However, these notes do not necessarily represent a final opinion, and are subject to revision in the future.

Trends in New Media Research: A Critical Review of Recent Scholarship

Pavlik, J. V. 2013. Trends in New Media Research: A Critical Review of Recent Scholarship. Sociology Compass 7, 1–12 (available on-line:, accessed 1 February 2013).
Trends in new media research are examined. These trends revolve around four dimensions, including citizen engagement, organizational innovation and adaptation, mobility and content computerization. The following article critically examines this shifting terrain in new media research and its implications for future scholarship.

• Claims to be an overview of some recent research in "new media", but it focuses almost entirely on journalism. As such it has some useful data with regards to readership, advertising spend, decline of newspapers and so on.
• Argues that there may be "a paradigm shift, in the domain of new media" - but this is not carefully argued. This paper mostly presents material from other papers without theoretical or careful critical discussion
• Citizen engagement:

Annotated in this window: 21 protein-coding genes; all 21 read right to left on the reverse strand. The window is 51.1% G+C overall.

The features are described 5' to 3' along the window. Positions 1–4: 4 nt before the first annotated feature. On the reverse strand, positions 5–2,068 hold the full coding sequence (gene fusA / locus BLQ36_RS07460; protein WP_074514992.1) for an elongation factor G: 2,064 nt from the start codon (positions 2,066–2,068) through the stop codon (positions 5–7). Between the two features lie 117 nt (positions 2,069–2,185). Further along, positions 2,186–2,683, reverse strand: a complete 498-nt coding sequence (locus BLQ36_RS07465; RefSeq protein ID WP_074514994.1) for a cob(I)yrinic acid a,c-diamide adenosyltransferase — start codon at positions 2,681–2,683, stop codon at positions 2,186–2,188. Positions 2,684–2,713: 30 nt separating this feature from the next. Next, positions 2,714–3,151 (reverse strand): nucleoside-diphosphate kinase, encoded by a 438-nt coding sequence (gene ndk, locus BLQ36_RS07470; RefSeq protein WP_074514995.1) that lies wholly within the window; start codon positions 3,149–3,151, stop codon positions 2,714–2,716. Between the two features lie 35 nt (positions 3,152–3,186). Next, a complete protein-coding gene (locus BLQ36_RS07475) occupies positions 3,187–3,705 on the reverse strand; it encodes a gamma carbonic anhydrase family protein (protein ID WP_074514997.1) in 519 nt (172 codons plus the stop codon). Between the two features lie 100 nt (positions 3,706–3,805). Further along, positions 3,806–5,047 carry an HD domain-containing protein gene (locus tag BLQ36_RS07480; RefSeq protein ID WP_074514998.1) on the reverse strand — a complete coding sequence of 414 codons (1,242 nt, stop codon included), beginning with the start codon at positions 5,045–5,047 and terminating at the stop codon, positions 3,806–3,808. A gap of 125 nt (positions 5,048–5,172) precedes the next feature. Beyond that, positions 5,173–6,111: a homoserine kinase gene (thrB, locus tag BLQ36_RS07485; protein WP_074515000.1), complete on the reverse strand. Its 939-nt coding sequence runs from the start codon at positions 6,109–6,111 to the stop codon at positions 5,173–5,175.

- highlights the Arab Spring and the mobilising potential of new media
- Osama bin Laden and the way in which news breaks very fast on line; "in the networked, mobile, digital 21st century, scoops are almost non-existent, at least for long or for more than a few ?eeting seconds"
- "citizen journalists" (p2) are important, and journalism is changing to adapt to this, e.g. by becoming "curators" (p3)
• Organizational innovation and adaptation
- "alternative ownership structures for established and start-up news organisations." being proposed
- Some evidence that this may be viable e.g. South Korea's OhmyNews
• Content computerization
- This is a better section of the paper, highlighting the role of computers and databases in changing journalism, and tracing this trend back to "computer-assisted journalism" as developed from 1952
- "Locative media is a term that refers to media forms that utilize geographically tagged or encoded content"(p4) - being used more, e.g. by - "not so much storytelling as fact reporting" (p5)
- Diakopoulos - highlighting data-mining as the future of journalism; Berners-Lee (2010) - "Data-driven journalism is the future"
• Mobile augmented reality and journalism
- Also an interesting section, though somewhat narrowly focused on journalism and ignoring other aspects of augemented reality
- Noting how "'Most of the innovation is happening outside news organisations' (Bocskowski 2004; Bradshaw 2010)" (p7)
- NYT's paywall introduced in 2011 has become a standard
- p8: various statistics on state of news industry in USA
- Growth of "Hyperlocal web sites [which] serve principally local residents, and tend to be produced by local reporters or residents" (p9)
• Overall, useful for some up to date data on the USA news industry and new media. Poorly edited with typos and grammatical mistakes.

Please note - these are rough notes only, based on a first reading. They may be useful to someone interested in an alternative perspective on this paper.
However, these notes do not necessarily represent a final opinion, and are subject to revision in the future.